SALT LAKE CITY (ABC 4 News) - Utah Governor Gary R. Herbert and Salt Lake City Mayor Ralph Becker announced that Salt Lake City and the State of Utah will make a bid to host the 2026 Winter Olympics on Monday.
During a news conference held at the base of the 2002 Olympic torch outside Rice-Eccles Stadium on the University of Utah campus, Herbert and Becker said Utah is, "ready, willing, and able" to host another Winter Olympic and Paralympic Games.
Herbert said the decision came after the two reviewed a 36-page report from the Utah Olympic Exploratory Committee (UOEC), which recommended Salt Lake City and Utah pursue a bid with the US Olympic Committee (USOC).
The USOC is in the process of deciding whether to pursue a Summer 2024 or a Winter 2026 Olympics.
The 2002 games were considered to be a smashing success creating $5 billion dollars in economic opportunity for Utah.
State officials want another turn to be in the world's spotlight.
Another run at the Winter Games has a lot of Utahns excited.
The 2002 Winter Olympics helped establish Salt lake City as a world wide destination, boosting tourism and branding the city as one of the top winter sporting venues in the world.
But can utah build on the momentum built up from 2002 with venues already in place?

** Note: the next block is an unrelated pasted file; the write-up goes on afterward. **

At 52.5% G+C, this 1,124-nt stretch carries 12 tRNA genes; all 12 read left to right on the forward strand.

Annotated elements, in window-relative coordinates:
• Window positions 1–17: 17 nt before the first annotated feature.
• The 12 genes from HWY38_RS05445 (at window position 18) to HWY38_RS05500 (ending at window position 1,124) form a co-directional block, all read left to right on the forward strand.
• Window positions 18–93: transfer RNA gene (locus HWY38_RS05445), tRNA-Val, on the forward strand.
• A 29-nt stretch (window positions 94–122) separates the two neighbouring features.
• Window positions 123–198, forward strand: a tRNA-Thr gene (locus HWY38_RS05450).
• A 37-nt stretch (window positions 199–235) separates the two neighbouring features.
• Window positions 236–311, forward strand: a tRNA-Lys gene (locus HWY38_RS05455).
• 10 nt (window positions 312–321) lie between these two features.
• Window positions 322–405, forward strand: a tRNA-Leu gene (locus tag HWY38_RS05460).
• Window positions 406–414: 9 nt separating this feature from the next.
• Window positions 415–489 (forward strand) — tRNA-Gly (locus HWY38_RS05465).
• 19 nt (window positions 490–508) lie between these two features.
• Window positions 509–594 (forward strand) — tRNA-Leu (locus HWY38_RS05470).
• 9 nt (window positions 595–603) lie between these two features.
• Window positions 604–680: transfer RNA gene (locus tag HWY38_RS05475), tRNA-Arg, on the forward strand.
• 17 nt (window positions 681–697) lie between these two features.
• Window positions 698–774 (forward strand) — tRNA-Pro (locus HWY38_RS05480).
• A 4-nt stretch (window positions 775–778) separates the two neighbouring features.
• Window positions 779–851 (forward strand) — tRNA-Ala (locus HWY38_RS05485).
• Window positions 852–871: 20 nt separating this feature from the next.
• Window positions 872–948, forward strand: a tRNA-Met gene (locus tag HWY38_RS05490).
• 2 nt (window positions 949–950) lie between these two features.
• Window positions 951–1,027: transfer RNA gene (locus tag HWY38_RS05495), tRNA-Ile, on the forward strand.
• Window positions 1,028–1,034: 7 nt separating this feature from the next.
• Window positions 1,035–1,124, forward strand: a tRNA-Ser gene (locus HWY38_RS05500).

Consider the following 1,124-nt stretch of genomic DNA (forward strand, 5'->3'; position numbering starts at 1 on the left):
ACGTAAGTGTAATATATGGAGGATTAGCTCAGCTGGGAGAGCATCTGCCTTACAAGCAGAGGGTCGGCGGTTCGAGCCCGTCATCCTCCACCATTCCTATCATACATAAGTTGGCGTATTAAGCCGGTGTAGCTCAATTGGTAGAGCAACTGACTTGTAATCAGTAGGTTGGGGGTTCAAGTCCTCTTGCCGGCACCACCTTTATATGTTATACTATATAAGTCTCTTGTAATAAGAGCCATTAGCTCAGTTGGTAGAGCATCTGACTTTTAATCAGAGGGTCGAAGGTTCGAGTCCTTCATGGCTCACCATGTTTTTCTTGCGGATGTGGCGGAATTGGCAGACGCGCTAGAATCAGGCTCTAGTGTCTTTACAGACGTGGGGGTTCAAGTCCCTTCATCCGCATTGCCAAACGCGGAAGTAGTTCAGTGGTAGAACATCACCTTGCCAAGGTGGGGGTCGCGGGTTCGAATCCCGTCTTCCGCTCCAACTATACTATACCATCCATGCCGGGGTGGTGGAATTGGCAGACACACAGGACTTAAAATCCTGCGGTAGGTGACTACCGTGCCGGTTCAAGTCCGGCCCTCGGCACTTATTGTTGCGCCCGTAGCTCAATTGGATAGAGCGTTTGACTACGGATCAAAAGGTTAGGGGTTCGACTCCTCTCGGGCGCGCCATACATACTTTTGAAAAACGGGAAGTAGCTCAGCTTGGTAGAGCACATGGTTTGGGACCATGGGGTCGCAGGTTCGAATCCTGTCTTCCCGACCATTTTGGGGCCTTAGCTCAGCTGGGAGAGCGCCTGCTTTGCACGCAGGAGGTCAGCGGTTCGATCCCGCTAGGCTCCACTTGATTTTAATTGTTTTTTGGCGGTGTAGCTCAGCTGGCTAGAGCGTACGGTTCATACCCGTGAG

The TRAX system is larger than ever, connecting everything from Ogden to Provo.
It's expected that Salt Lake City will have a new international airport by 2026.
Eric Kuntz of Saratoga Springs has his doubts.
"I don't suspect it will happen," said Kuntz. "I think it's a stretch to get them back so quick."
Governor Herbert disagrees, saying Utah is the best place in the world to host the 2026 Games, touting the state as the most cost effective, commuter friendly, accommodating place in the world.
Regardless of Herbert's optimism, Utah is several steps away from snagging another Winter Olympics.
First, the USOC must choose Salt Lake City over other competitive U.S. cities.
Then, the IOC must choose Salt Lake City over other equally qualified world venues.
One other little detail is the cost of the bid alone, which should run somewhere around $1 million to apply with the USOC, and another $25 million to apply with the IOC.
Even with the hefty bid price tag, Herbert said the bid committee won't spend a dime of tax dollars for the process.